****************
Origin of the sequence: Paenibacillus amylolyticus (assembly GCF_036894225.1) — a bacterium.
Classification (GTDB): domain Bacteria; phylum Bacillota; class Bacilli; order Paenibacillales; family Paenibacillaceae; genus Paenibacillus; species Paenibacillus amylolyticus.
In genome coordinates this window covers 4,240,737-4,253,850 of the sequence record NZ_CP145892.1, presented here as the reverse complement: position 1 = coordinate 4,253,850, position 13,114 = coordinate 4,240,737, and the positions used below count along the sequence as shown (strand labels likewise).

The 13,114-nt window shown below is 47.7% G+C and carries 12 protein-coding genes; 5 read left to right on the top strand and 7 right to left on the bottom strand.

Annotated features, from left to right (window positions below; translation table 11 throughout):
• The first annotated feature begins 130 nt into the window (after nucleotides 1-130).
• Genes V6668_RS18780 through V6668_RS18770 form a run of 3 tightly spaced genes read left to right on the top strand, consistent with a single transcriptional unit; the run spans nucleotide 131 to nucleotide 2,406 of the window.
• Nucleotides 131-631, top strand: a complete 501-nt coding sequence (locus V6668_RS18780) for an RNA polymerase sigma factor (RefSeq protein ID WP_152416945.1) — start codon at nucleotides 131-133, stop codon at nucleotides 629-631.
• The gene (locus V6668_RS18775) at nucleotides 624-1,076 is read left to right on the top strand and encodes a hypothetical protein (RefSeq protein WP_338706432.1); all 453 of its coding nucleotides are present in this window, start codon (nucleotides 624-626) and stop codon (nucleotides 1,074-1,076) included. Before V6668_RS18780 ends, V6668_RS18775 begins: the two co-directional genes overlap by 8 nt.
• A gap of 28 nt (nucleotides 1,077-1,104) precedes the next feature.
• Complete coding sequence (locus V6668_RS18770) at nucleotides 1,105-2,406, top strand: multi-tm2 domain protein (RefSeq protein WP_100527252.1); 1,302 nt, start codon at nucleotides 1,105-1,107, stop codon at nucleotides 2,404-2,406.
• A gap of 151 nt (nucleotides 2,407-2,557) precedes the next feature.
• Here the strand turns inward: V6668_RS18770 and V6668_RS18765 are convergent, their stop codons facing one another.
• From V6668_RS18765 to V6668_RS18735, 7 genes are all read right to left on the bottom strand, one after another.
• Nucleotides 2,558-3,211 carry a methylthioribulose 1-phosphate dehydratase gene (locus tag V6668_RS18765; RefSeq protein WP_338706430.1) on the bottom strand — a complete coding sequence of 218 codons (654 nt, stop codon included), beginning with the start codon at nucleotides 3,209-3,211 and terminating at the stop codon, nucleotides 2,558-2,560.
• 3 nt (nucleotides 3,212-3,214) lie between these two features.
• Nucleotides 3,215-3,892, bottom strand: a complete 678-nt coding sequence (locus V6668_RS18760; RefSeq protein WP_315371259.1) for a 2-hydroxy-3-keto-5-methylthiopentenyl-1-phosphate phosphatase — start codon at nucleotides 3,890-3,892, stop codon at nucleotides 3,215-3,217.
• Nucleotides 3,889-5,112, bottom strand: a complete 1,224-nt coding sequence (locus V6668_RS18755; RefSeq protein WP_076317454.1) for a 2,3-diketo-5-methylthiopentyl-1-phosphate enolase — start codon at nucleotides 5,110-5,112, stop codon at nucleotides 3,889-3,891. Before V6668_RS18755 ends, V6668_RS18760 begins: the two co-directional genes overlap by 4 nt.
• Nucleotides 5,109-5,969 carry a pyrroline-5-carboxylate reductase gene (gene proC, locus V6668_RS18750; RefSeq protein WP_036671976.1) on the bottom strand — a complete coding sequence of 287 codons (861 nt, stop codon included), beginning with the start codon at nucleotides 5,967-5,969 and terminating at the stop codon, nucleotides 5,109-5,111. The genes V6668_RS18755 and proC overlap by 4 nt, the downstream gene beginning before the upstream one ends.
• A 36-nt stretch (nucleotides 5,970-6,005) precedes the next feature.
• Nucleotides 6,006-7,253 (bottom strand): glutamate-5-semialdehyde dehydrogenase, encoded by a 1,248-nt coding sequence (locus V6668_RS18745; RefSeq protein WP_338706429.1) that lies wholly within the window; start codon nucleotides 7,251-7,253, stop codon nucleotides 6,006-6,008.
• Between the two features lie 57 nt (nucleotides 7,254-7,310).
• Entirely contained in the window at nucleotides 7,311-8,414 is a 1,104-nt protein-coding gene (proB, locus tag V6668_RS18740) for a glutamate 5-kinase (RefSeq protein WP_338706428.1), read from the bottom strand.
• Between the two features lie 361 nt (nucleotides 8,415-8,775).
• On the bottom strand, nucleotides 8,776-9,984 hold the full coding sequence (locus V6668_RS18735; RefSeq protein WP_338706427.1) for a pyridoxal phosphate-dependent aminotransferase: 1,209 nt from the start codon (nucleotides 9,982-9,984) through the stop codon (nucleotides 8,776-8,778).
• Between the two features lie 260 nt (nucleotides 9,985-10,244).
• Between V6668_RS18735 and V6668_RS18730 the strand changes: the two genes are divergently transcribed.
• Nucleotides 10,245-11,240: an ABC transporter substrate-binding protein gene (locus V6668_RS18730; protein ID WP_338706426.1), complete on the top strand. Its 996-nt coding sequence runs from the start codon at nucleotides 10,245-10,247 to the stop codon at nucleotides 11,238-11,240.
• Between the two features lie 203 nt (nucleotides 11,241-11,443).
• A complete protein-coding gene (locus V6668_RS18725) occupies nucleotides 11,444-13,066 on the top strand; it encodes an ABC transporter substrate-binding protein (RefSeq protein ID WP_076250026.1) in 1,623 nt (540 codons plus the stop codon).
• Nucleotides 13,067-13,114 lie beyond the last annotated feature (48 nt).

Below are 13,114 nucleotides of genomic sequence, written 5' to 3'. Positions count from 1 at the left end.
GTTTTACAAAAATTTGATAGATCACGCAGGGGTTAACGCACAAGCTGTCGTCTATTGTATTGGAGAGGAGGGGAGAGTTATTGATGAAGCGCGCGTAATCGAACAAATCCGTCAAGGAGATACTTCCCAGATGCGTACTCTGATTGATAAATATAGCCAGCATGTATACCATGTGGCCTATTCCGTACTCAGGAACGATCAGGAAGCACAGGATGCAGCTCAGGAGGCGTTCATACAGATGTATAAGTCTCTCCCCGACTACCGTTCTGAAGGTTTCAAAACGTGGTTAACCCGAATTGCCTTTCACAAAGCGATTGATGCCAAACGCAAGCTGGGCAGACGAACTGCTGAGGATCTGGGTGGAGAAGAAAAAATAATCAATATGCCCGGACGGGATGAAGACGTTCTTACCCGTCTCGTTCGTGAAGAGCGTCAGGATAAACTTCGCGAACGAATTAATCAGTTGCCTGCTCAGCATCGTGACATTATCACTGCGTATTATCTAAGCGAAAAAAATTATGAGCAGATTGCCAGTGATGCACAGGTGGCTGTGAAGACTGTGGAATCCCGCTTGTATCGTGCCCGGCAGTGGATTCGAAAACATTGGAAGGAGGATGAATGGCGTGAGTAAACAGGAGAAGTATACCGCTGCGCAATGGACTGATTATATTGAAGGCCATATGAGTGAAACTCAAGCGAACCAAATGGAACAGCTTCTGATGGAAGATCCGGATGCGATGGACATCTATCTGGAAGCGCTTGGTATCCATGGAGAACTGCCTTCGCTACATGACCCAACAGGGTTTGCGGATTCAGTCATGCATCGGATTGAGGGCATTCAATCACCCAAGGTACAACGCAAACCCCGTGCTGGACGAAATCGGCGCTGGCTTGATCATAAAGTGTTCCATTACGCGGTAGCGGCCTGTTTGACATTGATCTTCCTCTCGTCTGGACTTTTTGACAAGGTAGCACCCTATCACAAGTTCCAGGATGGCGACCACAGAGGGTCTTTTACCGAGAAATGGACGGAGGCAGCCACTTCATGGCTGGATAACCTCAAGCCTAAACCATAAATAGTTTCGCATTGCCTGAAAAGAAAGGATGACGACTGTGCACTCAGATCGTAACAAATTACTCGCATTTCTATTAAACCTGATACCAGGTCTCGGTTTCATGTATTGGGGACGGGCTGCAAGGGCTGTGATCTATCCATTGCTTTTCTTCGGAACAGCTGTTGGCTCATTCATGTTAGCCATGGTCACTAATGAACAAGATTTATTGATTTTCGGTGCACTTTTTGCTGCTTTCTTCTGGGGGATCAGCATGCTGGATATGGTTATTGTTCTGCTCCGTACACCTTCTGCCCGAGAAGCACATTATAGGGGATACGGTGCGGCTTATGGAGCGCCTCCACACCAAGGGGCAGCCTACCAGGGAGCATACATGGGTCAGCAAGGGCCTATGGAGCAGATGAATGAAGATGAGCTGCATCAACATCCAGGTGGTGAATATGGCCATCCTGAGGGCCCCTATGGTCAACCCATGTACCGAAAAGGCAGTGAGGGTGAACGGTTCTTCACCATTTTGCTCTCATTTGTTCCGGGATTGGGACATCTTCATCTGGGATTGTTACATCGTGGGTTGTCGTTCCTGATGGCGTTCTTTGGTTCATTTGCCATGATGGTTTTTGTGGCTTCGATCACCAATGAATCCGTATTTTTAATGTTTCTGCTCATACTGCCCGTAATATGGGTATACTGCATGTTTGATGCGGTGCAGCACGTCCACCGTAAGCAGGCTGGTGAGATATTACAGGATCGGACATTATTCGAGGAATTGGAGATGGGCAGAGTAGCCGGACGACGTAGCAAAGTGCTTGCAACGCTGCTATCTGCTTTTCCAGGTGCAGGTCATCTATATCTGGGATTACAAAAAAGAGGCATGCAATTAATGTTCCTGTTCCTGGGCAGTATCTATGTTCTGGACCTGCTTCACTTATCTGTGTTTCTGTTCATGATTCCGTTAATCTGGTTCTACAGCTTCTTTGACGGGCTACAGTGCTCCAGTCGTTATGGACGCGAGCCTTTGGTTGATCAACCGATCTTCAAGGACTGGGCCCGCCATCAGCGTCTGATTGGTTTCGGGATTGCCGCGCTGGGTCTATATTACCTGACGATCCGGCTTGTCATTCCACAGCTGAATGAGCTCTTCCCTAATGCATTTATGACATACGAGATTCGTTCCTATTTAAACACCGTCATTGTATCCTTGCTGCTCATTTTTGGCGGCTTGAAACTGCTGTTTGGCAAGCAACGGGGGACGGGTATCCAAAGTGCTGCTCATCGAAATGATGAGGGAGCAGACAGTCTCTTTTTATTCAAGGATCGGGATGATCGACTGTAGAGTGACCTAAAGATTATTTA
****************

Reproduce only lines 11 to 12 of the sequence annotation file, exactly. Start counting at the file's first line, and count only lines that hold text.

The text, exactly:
• Complete coding sequence (locus V6668_RS18770) at nucleotides 1,105-2,406, top strand: multi-tm2 domain protein (RefSeq protein WP_100527252.1); 1,302 nt, start codon at nucleotides 1,105-1,107, stop codon at nucleotides 2,404-2,406.
• A gap of 151 nt (nucleotides 2,407-2,557) precedes the next feature.